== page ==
Cut test for the RFT required less strength and work than for the WFT (p < 0.01). Thereby, RSF provides more softness to the tortilla (Table 3), which means that it does not require a great effort to cut it with the incisors unlike other functional tortillas added with bean flour with amaranth (5.22 J) or nopal with algae (6.51 J) [43]. Another factor that could modify the rheology of the tortilla is the size of the starch granules of RSF (6.5 to 15 μm), which are smaller than those provided by wheat flour (11 to 41 μm), so it can be retro-degraded quicker in the cooking process [48,49]. In the multi-directional elongation and extensibility test, the same behavior was found as in the previous tests. The WFT was 10 times more resistant than RFT (p < 0.01) and with a similar elongation (p = 0.74), whereas extensibility in RFT required less force during extension (p < 0.01), it was less cohesive (p = 0.01) and it needed half the work to extend (p = 0.01). All these rheological characteristics are due to the interactions between globular proteins and starch molecules. The lower cohesiveness and other related rheological characteristics of RFT in comparison with WFT could be explained by considering that RSF proteins have a higher molecular weight, which would affect their extension properties generated by the release of CO2 during cooking and, hence, reduce the force of intermolecular interactions in the RFT [50,51]. A complete characterization of RSF proteins could help to better explain these behaviors and the rheological properties of RFT. Another factor that could be responsible for the lack of resistance in RFT may be the molecular rearrangement of polysaccharides with water during the cooking process, compromising the viscoelasticity and gelling of starch granules [52].

3.5. Polyphenolic Quantification and Antioxidant Capacity

RSF and RFT reported higher phenolic content than WF and WFT, respectively (p < 0.1). RSF showed higher total flavonoid content than WF (p < 0.01) and RFT and WFT were equal between them (p = 0.08) (Table 4). Compared with other studies, the total phenol content of RSF was higher than that reported by Tokpunar [53] for RSF (24.6 mg GAE/g), this could be due to genetic and environmental differences between B. alicastrum trees, which are wild trees with an extensive geographical distribution [9,24]. The phenolic content of RSF was also higher than that of other seeds, such as walnut (15.6–16.3 mg GAE/g sample), pecan nut (12.8–20.2 mg GAE/g sample), pistachio (8.7–16.6 mg GAE/g sample) or almond (2.4–4.2 mg GAE/g sample) [54] and 73 times higher than WF.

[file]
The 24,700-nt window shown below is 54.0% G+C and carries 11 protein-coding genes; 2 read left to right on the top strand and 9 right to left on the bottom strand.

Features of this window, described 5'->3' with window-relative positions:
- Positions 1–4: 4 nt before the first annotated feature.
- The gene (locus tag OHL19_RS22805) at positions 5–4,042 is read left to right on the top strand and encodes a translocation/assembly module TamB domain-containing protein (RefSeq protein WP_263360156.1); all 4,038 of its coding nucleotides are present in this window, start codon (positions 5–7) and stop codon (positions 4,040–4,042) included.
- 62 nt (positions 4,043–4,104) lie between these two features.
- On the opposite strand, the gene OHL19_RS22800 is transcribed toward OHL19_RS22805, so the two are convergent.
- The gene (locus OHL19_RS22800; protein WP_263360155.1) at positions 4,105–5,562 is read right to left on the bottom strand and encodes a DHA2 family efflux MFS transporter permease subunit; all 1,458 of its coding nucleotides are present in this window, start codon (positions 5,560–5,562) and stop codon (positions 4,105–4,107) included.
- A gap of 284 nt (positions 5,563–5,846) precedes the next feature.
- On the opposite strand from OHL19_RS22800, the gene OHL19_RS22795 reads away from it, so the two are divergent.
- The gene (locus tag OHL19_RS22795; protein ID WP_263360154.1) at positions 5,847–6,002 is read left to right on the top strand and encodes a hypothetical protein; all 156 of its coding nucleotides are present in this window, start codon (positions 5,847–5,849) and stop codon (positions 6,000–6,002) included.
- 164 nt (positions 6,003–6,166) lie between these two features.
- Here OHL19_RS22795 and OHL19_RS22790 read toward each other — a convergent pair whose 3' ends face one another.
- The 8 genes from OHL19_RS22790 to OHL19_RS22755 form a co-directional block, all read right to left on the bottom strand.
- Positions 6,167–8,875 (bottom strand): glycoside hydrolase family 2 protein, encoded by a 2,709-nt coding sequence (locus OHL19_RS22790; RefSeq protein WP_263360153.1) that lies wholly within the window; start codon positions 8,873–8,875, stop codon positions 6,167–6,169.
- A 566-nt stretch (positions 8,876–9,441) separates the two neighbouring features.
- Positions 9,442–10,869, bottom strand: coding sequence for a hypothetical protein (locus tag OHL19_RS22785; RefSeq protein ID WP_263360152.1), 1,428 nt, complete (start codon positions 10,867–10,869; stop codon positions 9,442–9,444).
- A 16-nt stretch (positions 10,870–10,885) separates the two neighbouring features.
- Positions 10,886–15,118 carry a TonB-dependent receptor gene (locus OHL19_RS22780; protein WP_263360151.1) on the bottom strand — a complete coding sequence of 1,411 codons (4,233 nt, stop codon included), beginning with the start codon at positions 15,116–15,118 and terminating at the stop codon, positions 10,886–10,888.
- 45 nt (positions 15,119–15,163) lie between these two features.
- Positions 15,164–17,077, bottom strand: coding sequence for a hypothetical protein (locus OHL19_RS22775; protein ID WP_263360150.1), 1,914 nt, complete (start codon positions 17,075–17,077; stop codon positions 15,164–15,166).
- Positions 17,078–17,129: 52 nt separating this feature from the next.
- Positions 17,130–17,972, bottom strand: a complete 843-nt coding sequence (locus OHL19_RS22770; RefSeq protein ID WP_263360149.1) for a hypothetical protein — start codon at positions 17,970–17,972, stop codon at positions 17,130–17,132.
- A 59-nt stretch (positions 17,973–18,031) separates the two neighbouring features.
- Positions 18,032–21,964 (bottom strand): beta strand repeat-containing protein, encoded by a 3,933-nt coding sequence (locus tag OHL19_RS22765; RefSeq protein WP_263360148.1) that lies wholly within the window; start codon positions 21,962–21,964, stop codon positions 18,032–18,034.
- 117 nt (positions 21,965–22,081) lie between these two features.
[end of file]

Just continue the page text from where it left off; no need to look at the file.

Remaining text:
The content of phenolic compounds in RFT was 12 times higher than WFT and also exceeded the content of the previously mentioned nuts, and was similar to blackberry (27.1 mg GAE/g) [55]. In the same way, RFT was higher in flavonoids content than WFT, or other foods, such as blackberry (0.6 mg CE/g) [56], pistachio and almond (0.14 and 0.15 mg CE/g, respectively) [57]. In this sense, partial substitution of RSF in the tortilla samples provided a high phenolic and flavonoid contribution.
In relation to antioxidant capacity, RSF showed 48 times more activity than WF in the ABTS assay. Also, it was higher than blackberry (11.4 mmol TEAC/100g) [56] and equal to walnut (13.7 mmol TEAC/100 g) [58]. In the case of the tortillas, RFT reported twice as much antioxidant activity as WFT. The ABTS assay showed the highest values of antioxidant activity in all the samples. ABTS is sensitive to the presence of hydrophilic and lipophilic compounds, and a good correlation can be usually observed between the content of total phenols and antioxidant capacity [59], so it is a suitable technique to clarify the impact of RSF on the potential functional properties of RFT.

3.6. Identification of Individual Phenolic Compounds in RSF by UPLC-QTOF-MS

In addition to the nutritional value of RSF, the presence of a high content and diversity of phenolic compounds, many of which are strong free-radical scavengers, provides this product with added potential as a functional food. Twenty phenolic compounds were tentatively (comparison of high-resolution m/z value and isotope distribution) or positively (MS data plus retention time of available standards) identified in RSF (Table 5).
Many of them are phenolic acids esterified with quinic acid. Compounds 3, 5 and 8 with Rt = 0.53, 0.94 and 1.54 min and a m/z = 353.0885, 353.0884, and 353.0882 were tentatively identified as isomers of caffeoylquinic acid, a derivate of caffeic acid esterified with quinic acid differing only in the position of esterification (C3, C4 or C5 of the aryl ring of quinic acid). Only compound 5 was positively identified as chlorogenic acid (Figure 4C). Compounds 16 and 17 were tentative identified as dicaffeoylquinic acid isomers with the same m/z = 515.1282 and 515.1206. These compounds have a structure of two moieties of caffeic acid and one of quinic acid linked through esterification at different positions into the aryl ring of quinic acid (Figure 4B). Compound 10 (Rt = 2.40 min, m/z = 367.1036) was tentatively identified as 3-O-feruloylquinic acid (Figure 4G). Compound 6 (m/z = 137.0244 and a Rt = 1.03 min) was tentatively identified as any of the possible isomers (o-,m-,p-) of hydroxybenzoic acid (Figure 4E). Compounds 9 and 12, wich eluted at Rt = 1.66 and 2.91 min respectively, with a m/z = 337.0936 and 337.0928, were tentatively identified as isomers of coumaroylquinic acid (Figure 4D). Compound 18 (Rt = 4.96 min, m/z = 499.1259) was tentatively identified as a coumaroyl-caffeoylquinic acid derivate (Figure 4A). Compound 1 (Rt = 0.47 and m/z = 329.0886) was tentatively identified as vanillic acid glucoside and was the only glycosylated phenolic acid (Figure 4F).